In the oil sector, casualties will abound – inevitably, since Iran is a true energy superpower, sitting on 10 per cent of the world’s proven reserves of oil, and about 15 per cent of proven gas reserves. France’s Total SA has a US$2 billion stake in Iran’s South Pars gas field, and unless some kind of exemption can be negotiated, it is likely to have to sell its stake to joint venture partner China National Petroleum Corp.
In the tourism sector, airlines like British Airways and Lufthansa have only recently resumed flights to Tehran, and hotel groups like France’s Accor, Melia from Spain and Rotana from the UAE are likely to see their new ventures in jeopardy.
While European companies are wringing their hands – and face irresistible pressure to bow to US demands to reimpose sanctions – the same is unlikely to be true in Russia, or looking east to Asia. Just as Trump was announcing his decision to repudiate the US commitment to the Iran deal, a Chinese high speed train was leaving Bayannur in Inner Mongolia destined for Tehran, laden with 1,150 tonnes of sunflower seeds.
China clearly has no intention of bowing to US demands to resume sanctions. Geng Shuang from the Chinese foreign ministry said that Beijing intended to “maintain normal economic ties and trade”, adding that the Chinese government was opposed to the imposition of unilateral sanctions “and so-called long-arm jurisdiction by any country.”
As the biggest buyer of oil and gas from Iran, and Iran’s largest source of imports, China clearly has much at stake. Its trade with Iran has more than doubled since 2006, and it has invested heavily in new railways and ports in the country.
China also has readier access to “workarounds” in response to a new US-imposed sanctions regime. First, many of the Chinese companies with business in Iran have no US exposure, and so face little direct danger of US retaliation. If they do, then it seems relatively easy to create special purpose vehicles, or to direct trade with Iran through third countries.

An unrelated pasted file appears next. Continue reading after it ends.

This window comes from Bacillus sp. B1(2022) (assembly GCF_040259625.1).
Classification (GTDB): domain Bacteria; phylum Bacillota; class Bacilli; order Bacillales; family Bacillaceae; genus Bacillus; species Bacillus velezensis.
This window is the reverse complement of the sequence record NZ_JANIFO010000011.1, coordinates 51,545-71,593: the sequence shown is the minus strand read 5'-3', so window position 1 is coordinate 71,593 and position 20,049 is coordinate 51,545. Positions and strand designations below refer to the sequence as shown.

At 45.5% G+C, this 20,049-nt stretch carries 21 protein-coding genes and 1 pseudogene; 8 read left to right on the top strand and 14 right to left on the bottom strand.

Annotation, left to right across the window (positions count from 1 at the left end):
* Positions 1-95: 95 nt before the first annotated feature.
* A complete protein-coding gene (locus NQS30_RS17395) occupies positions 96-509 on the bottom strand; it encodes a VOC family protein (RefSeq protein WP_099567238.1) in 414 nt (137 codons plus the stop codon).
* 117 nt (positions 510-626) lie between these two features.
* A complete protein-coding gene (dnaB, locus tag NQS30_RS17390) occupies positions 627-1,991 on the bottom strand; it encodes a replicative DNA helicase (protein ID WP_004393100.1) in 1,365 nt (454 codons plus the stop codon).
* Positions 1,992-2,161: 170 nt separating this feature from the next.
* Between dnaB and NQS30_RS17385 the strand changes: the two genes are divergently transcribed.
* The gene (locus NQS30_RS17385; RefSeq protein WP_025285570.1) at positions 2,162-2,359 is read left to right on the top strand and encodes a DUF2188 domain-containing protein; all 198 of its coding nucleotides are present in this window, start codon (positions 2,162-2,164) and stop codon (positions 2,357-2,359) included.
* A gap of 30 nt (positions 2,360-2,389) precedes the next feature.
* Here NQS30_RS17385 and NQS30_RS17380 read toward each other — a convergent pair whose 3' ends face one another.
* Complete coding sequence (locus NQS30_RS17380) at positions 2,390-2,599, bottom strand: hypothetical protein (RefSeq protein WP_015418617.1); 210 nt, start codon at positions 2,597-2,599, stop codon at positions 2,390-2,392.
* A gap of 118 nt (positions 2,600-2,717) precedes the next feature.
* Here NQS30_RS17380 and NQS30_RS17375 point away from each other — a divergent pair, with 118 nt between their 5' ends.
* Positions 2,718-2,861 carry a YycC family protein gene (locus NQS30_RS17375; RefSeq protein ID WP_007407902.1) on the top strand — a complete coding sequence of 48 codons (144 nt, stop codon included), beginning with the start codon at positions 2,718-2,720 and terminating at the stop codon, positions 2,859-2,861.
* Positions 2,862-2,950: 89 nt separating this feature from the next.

Most intriguingly, the threat of sanctions may lead to a sharp increase in yuan-denominated trade which avoids all contact with the US financial system – not just by Chinese companies, but by others in Asia too. Malaysia and Pakistan already settle most of their trade with China in yuan. In 2016, cross border settlements in yuan amounted to 5 trillion yuan (US$789 billion), according to the People’s Bank of China – tiny in terms of total global settlements, but a significant marker that this will now grow quickly.
The recent US attacks on Huawei and ZTE for their past trade with Iran are also likely to lead to urgent moves to self-reliance in China’s fast-growing hi-tech sector, which over time might hit US tech exports, and polarise digital trade worldwide.
In short, therefore, China’s trade war with the US just got a whole lot more serious. Potentially grave consequences abound. But in the White House, no one seems to care. Scary people are making the world a scary place.
David Dodwell researches and writes about global, regional and Hong Kong challenges from a Hong Kong point of view